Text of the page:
Back at the mansion, the Beyonder has turned up, with predictable certainty (it's like he's got a rota). Illyana offers herself up as a sacrifice (seriously, get another personality trait, Rasputins), but the others won't let that good grief he just killed her. Suddenly. there's a big superhero fight. Well, if that's what you can call some kids futilely trying to lay a finger on the Beyonder, anyway. He kills them, one by one, vowing to make it as if they had never existed. And that's it. No New Mutants. They never existed. How are they going to get out of that one, eh?

Tuesday, 4 December 2012

Uncanny X-Men 202: brb killing beyonder

Uncanny X-Men #202 starts with a message from Rachel: she's gone to kill the Beyonder. Fair enough. I'm sick of him too, as you might have been able to guess.

She finds him in San Francisco. She can't kill him, of course, because it's not yet time for that to happen: but the way that happens is more interesting than I was expecting. She's given the power to kill him, sure, but wouldn't sure rather use the time saving her fellow X-Men from the giant mutant-killing robots that have been brought through time from the distant future year of 2013?

Yes. Yes, she would.

There's a lot of property damage to deal with, and the X-Men decide to stay for a while to clean up the mess - starting their long association with that city (well, after a flying visit in #49).

This is Magneto's first official mission with the X-Men now that Xavier has gone. He is able to operate Cerebro to try and find Rachel - but it's not working too well because of him earlier messing around with the Earth's magnetic field. (I suppose that's how there got to be so many mutants without the X-Men noticing?)

Monday, 3 December 2012

New Mutants #36: Beyond Help

New Mutants #36 is another crossover issue with Secret Wars II. To be honest, it's a wonder that the launch of X-Factor wasn't tangled in with that.

Kitty is researching Norse mythology after the X-Men's recent Asgardian experience. She's supposed to be meeting up for food with Illyana later, but instead ends up with Magik's armour and soulsword, and is attacked by a demon. Meanwhile, another one ends up at the mansion and attacks the New Mutants - but Warlock takes it out.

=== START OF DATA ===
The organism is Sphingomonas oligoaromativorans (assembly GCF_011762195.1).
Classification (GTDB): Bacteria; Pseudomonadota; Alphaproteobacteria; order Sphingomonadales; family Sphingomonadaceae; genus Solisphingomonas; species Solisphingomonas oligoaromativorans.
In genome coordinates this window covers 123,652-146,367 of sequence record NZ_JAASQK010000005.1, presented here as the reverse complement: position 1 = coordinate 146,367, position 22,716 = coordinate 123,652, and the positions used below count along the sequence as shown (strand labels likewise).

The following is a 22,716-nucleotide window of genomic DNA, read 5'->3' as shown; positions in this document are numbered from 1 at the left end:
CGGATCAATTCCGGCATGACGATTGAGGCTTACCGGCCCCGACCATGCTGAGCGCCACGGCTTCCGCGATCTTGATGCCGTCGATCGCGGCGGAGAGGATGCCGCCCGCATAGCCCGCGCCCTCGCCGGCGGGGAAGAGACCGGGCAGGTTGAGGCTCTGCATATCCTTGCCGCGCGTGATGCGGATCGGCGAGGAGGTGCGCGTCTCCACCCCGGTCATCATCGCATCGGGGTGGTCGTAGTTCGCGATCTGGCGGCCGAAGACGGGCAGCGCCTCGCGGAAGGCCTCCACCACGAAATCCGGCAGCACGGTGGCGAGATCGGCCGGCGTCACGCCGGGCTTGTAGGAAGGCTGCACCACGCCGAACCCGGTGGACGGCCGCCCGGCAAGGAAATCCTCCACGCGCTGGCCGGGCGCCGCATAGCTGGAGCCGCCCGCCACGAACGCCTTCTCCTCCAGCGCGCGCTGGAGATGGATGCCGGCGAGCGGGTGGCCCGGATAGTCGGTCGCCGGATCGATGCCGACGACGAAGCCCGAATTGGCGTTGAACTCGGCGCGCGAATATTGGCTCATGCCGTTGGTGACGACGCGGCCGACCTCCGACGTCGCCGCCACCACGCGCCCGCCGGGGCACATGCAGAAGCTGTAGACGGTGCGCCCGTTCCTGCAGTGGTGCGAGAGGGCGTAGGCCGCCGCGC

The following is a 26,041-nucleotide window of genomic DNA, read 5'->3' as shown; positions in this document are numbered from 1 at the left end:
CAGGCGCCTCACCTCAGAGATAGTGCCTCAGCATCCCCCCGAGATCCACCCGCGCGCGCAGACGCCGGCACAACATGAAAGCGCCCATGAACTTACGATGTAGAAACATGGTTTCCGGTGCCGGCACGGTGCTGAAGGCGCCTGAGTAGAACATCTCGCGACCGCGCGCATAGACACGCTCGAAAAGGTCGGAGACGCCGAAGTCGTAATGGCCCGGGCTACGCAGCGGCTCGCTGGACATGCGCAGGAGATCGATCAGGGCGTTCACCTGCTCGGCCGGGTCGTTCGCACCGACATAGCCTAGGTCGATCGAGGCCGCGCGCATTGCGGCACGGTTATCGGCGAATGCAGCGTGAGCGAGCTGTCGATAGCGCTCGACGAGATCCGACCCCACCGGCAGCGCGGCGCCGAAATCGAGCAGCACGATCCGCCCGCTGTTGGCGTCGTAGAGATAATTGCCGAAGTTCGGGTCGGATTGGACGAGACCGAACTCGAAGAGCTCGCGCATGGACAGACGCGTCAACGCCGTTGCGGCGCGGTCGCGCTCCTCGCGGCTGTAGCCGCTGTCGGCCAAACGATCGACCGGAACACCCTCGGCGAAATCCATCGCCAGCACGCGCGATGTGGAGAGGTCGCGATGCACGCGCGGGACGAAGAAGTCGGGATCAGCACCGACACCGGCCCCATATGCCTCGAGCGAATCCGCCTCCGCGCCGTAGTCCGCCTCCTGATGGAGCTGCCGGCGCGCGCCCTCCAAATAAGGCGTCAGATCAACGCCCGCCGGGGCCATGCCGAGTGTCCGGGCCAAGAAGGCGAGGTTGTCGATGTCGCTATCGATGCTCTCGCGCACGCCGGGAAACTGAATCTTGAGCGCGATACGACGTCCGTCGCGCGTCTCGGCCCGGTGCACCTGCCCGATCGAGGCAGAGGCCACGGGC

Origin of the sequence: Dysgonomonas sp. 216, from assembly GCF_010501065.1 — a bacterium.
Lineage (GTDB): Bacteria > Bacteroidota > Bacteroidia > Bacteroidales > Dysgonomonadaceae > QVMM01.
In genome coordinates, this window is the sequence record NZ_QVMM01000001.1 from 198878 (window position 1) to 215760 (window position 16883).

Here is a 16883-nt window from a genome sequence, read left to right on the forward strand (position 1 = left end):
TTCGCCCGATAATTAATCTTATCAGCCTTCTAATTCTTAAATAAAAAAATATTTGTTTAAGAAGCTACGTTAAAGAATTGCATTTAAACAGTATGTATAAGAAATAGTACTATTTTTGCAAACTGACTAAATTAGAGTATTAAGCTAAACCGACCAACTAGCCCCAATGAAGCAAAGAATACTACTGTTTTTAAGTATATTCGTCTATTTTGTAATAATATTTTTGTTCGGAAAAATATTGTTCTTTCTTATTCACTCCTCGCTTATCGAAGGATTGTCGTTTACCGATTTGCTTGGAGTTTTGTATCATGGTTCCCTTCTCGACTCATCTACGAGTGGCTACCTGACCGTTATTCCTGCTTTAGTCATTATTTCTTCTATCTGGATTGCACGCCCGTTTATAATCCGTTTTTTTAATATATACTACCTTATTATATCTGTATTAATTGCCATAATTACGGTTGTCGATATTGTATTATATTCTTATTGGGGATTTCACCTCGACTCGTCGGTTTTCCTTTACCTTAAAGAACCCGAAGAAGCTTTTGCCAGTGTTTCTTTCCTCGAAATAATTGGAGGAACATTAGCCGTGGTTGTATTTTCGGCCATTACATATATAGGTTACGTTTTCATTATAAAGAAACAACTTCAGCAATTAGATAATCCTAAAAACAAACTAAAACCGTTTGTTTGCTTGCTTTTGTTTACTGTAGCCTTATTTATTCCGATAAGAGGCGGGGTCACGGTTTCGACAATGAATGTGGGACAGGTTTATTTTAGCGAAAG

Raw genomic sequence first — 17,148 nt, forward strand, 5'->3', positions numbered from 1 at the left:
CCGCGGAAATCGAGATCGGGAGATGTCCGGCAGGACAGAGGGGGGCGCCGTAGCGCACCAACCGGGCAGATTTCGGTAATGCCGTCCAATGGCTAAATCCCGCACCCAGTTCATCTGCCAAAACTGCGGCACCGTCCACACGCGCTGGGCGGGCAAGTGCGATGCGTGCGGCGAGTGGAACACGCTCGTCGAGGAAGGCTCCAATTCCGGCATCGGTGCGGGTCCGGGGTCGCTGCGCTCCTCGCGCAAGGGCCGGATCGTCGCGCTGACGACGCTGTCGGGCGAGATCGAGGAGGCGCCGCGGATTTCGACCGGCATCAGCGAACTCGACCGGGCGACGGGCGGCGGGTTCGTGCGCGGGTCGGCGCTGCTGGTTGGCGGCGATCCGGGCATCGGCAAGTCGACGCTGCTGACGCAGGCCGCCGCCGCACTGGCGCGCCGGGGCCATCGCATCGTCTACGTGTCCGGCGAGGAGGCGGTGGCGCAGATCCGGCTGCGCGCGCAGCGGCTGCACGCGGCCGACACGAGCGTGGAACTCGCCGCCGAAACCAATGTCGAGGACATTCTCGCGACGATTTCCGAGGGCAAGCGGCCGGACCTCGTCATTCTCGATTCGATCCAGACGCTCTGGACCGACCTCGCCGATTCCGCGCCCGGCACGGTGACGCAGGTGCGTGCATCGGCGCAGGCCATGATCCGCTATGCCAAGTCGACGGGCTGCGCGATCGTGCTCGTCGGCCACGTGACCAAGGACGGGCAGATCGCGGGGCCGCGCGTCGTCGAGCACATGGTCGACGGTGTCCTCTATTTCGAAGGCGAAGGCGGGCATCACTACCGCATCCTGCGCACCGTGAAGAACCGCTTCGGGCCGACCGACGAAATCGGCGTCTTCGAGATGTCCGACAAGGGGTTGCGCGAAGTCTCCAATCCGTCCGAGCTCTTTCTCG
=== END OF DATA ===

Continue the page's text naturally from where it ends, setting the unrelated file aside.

Illyana has been delayed by the Beyonder, and turned into a complete version of herself. She takes a subway car (quite literally) to Westchester, and explains what has happened to the New Mutants, making an analogy with Clarke's Childhood's End, says that Beyonder is here to help, and is very firm indeed on the fact that she certainly hasn't been brainwashed or anything like that.

When she realises that her cleansing meant that her responsibilities as Magik devolved upon Kitty (who is now in grave risk from demons), she gives herself freely back into corruption to save her. After all, if she doesn't, she can't very well keeping calling herself good. Those Rasputins are screwed up, I tell you.

Sunday, 2 December 2012

X-Factor #1: Putting the Band Back Together

It's 1986. It has been over a decade since anyone except Chris Claremont wrote an X-Men comic. This changes now, with X-Factor #1, which is a curious mix of the regressive and the new. This is a street-level book, and the first real opportunity to see what happens when other writers play with Claremont's ideas. In this case the writer is Bob Layton, alongside Jackson Guice on pencils.